Some shots from a bit of an erratic circuit a friend and myself had a crack at last February.
We started off at Lees Paddocks in the Upper Mersey Valley, before climbing the ‘Venetian Blind Track’ (weird name for a track) up to Reedy Lake and then to the eastern end of Lake Ayr, where it joined with the popular Arm River Track. It was then a pretty short and flat wander beside the Lake until we reached the Pelion Plains and Pelion Palace (New Pelion Hut) – the central and largest hut on the Overland Track.
Due to weather we ended up doing none of the planned side-trips here and basically lounged around for a couple of nights… Nice place for a quiet read though! Day Three dawned and there was no improvement in weather, but we had to move on if we were to keep to the schedule, so it was onward and upward to Pelion Gap and then down to Kio Ora Hut, another OLT shelter.
Weather actually got worse as we crossed the Gap, and we were belted with a mixture of snow and sleet – Mt Ossa was definitely off for the day… On arrival at KO we were greeted by a whole bunch of indies (‘independent walkers’ – guide-speak) who were keen as mustard to pick our collective brains and tells us all about how the Milford Track “…doesn’t have weather like this…” So we decided to bail and run off for an explore, Erica being pretty keen to check out Cathedral Falls – a waterfall downstream of the popular OLT falls and a bit off the beaten track. It’s a bit of a mission to get there, with a lot of walking along very high, very undercut ledges, but on when we got there… Wow. Very impressive sight as the water thunders through a gap in the rainforest canopy, with neither the top or bottom visible!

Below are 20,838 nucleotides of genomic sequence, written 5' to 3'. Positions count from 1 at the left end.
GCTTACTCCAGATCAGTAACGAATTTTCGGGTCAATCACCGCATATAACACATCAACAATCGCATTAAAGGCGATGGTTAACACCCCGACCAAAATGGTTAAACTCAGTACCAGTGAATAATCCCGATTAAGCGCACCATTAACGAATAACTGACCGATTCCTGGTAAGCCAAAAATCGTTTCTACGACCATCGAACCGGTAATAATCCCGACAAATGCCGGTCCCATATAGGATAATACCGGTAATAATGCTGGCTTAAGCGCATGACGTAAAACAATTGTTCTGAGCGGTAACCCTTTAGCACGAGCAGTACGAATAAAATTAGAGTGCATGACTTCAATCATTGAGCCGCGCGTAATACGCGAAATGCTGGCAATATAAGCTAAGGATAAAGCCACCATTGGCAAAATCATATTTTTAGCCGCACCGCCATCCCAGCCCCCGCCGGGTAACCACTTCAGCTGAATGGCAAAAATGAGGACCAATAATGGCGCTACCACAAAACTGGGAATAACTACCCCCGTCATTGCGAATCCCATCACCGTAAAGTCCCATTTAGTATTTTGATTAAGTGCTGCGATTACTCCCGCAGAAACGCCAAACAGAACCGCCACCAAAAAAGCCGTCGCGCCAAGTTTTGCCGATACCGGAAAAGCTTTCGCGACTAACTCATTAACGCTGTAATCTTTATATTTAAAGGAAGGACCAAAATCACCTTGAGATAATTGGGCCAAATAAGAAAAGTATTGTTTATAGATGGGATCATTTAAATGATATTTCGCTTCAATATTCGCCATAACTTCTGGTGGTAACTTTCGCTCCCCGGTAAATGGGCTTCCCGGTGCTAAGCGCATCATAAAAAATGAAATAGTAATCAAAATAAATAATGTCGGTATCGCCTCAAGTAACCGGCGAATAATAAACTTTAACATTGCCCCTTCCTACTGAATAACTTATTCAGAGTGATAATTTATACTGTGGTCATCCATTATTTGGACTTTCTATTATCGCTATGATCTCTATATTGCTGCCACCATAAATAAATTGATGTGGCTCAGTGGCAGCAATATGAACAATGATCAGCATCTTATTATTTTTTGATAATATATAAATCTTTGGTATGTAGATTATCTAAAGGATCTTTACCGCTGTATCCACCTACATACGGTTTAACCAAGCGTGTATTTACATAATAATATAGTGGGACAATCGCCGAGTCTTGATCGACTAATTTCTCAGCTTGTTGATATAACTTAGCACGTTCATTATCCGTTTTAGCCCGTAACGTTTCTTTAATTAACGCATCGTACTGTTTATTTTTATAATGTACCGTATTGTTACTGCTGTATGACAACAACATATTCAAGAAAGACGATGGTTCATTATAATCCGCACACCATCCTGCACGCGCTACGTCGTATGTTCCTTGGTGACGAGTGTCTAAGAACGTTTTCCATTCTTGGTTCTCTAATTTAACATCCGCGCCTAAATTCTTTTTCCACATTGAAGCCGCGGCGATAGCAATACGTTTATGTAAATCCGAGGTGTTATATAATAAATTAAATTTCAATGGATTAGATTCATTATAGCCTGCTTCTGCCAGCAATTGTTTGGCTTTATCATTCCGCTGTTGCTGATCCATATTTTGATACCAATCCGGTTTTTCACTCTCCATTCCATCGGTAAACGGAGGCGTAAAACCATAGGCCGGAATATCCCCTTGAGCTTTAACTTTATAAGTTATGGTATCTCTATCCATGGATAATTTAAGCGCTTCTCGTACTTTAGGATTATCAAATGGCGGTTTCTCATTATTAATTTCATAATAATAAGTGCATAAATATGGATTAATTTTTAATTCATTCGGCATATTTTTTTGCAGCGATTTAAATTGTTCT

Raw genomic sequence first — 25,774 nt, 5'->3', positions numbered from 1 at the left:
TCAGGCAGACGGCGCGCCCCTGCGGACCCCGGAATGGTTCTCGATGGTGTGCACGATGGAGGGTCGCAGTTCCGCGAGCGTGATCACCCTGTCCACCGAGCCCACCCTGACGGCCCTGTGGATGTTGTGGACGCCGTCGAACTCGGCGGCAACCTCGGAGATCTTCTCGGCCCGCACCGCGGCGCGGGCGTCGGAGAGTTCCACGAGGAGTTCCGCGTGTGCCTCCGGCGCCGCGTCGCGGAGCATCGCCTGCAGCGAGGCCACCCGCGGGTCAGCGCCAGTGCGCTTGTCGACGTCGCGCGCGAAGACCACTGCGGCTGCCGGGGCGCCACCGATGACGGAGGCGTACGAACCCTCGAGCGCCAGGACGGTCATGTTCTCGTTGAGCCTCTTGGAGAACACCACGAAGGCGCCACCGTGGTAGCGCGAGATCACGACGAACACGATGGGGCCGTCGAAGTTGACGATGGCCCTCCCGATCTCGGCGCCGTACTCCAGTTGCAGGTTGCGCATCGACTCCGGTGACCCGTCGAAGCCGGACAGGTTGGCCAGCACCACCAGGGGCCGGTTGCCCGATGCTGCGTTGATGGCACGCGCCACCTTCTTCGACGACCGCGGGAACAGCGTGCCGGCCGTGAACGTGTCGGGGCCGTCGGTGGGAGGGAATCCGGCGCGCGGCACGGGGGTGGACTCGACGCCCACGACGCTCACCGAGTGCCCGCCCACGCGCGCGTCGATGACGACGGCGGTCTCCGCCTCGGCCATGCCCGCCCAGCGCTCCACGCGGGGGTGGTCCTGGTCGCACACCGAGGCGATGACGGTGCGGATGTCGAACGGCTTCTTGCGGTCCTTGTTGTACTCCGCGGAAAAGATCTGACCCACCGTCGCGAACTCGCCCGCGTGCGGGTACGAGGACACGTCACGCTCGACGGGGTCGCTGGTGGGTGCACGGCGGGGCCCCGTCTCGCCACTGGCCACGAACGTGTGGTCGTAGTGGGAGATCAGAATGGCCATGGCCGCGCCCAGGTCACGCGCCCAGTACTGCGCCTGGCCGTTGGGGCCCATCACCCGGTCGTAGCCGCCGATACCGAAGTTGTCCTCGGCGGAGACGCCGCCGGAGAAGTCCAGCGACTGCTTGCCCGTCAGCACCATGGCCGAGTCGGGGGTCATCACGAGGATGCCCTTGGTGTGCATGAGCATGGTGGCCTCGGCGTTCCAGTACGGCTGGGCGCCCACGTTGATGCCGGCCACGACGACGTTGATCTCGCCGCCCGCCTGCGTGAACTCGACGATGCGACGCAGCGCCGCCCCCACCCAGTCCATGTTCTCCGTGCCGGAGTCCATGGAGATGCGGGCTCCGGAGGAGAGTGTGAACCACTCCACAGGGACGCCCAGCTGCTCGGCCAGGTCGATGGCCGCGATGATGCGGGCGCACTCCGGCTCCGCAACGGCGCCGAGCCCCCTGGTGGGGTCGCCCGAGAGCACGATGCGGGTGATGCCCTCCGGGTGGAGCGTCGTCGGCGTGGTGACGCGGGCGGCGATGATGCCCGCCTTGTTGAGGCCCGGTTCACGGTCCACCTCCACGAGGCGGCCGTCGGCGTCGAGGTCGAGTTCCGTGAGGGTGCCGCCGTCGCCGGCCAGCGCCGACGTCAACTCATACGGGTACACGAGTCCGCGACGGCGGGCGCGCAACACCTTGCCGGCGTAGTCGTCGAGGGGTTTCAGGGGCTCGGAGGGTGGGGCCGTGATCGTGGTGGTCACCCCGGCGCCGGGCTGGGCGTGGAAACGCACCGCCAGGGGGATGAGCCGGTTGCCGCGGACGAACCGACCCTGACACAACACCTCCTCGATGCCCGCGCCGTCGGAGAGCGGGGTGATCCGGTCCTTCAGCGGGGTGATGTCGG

Getting back to KO was made a bit more interesting by one of the always-successful “lets take a short-cut rather than the track” ideas… I blame Erica. Anyway, we were off to bed early to discover than tent-platforms a: provide no thermal mass – therefore freezing, and b: reflect all rain under the tent outer and onto the tent inner – therefore wet tent. They may be fantastic for erosion control, but gees they’re shit to stick a tent on…
Woke up on the morning of Day #4 to a bit of snow on the tent and a lot more on the mountains, and a slightly panicky feeling knowing that we had a couple of reasonably sized creeks to cross that day. We plunged down the KO – Lees Paddocks ‘track’ (not really a track – it’s taped sometimes but we lost it in no time flat…) and were before to long confronted with the Kia Ora Creek – a usually sedate stream that was packed with snow-melt and roaring… Fun times crawling across a mouldy log with full packs!
Before we knew it we were back in Lees Paddocks, then just a straight-forward two hour stroll back to the cars and civilisation!
All images shot on the Olympus E-3 and Zuiko Digital 12-60/f2.8-4 SWD. Incidentally, this would be the last time I’d use this set-up on a serious walk.